Here is an overview of my Grid-Support Solar setup. It blends the benefits of an off-grid and an on-grid setup. I designed and installed this system myself on my house in Tegucigalpa, Honduras.
Click on the diagram to pan or zoom. Click the camera icons for photos of that part of the system.
|How it works||Your panels connect to your inverter and batteries. You have no connection to a grid. You do not need an electricity meter.||You select part (or all) of your house to be fed by a solar system. Generally, you include a transfer switch so that if the inverter cannot supply power, you will fall back to the grid power. You do not need a special meter as you will not feed power back to the grid.||With a special meter, you can sell your excess power back to the grid. It is possible to completely offset your consumption by selling this power. Special permits and equipment will always be needed.|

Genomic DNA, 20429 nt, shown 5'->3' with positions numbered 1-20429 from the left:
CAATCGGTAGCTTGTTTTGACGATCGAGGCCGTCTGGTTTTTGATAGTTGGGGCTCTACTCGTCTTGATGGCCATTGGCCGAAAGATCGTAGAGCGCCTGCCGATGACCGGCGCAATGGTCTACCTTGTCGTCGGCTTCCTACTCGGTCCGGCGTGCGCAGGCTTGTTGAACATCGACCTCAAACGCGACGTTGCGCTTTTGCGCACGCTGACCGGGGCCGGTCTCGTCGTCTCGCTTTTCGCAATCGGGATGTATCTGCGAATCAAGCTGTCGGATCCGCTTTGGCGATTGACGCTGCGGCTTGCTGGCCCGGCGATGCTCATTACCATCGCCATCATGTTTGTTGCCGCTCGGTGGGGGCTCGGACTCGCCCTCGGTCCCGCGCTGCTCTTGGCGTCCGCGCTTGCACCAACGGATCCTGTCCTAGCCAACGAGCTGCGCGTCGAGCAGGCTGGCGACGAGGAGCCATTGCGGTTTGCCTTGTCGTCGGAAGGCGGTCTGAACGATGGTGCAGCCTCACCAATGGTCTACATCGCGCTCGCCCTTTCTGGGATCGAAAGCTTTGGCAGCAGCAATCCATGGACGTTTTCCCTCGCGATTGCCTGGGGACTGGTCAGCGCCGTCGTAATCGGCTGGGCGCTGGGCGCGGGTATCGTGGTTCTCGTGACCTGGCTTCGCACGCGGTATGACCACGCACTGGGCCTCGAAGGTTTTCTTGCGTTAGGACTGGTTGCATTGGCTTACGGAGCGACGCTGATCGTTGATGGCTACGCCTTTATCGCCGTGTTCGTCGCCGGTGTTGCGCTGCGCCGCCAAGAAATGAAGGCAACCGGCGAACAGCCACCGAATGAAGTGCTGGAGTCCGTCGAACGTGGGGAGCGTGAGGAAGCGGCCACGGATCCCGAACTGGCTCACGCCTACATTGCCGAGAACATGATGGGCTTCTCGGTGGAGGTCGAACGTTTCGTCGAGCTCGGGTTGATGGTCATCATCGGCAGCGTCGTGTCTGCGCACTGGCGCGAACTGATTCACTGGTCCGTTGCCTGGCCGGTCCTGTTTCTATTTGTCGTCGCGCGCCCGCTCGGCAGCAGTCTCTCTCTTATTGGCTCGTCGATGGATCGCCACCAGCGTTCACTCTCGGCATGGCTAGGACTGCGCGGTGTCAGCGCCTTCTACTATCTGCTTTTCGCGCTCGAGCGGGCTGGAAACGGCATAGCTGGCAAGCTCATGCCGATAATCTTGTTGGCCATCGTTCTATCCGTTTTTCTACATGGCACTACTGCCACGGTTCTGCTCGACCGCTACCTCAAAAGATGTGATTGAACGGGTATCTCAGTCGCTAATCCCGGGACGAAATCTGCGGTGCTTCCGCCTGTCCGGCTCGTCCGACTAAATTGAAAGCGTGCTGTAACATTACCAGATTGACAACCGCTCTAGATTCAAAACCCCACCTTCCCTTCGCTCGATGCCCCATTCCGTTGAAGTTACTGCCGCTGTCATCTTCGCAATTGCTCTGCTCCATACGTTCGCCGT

|When do you have power?||As long as the sun is up or your batteries are full enough to power your inverter.||As long as the sun is up, your batteries are full, or the grid has power. Almost always.||As long as the grid has power. If there is a power outage and you have no batteries, generally your system will disengage to prevent backfeeding to the grid|
|Storage||You generally need to size your batteries for how many consecutively cloudy days you experience. Could be 4 or more days.||Batteries can be quite small, or large if you want to survive power outages. You get to decide the balance.||Generally no storage. When the power goes out, you lose power too.|
|Money Savings||Every kWh of power you use is free||With smaller batteries, you will really only offset the power you use during the day. If you run appliances or AC at night, this will still be power you buy from the grid. You cannot sell power back to the grid, so you should only generate what you need.||Probably the most cost effective option. You can vastly oversize your panels because you can sell energy back to the grid.|